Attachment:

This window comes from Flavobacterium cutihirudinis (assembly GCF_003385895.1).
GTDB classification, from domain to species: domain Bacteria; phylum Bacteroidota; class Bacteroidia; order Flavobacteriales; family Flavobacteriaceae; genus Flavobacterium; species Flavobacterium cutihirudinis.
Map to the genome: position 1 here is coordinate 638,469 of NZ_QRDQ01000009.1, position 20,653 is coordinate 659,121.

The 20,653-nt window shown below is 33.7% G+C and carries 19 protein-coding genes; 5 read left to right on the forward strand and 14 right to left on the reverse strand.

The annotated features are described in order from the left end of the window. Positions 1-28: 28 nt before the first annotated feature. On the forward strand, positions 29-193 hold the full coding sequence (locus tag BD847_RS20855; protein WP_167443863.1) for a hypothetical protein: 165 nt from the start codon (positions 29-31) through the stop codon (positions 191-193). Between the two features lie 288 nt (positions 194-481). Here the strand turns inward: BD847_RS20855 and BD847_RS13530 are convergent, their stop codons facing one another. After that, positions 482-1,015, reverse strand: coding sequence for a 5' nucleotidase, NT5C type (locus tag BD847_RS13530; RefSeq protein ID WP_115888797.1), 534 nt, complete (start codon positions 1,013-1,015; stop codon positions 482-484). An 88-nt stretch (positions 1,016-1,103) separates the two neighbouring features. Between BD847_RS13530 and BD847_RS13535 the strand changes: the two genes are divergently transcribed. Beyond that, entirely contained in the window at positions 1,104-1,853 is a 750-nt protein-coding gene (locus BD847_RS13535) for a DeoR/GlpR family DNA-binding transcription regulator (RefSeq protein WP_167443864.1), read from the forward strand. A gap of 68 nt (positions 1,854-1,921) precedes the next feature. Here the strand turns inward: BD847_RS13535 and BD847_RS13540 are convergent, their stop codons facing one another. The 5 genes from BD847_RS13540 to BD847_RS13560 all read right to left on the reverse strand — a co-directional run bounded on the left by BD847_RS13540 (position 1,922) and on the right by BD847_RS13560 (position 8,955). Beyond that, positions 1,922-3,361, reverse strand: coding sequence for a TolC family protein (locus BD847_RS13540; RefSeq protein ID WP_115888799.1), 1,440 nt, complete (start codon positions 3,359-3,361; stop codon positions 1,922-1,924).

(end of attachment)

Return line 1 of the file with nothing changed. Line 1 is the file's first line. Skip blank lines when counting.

This window comes from Flavobacterium cutihirudinis (assembly GCF_003385895.1).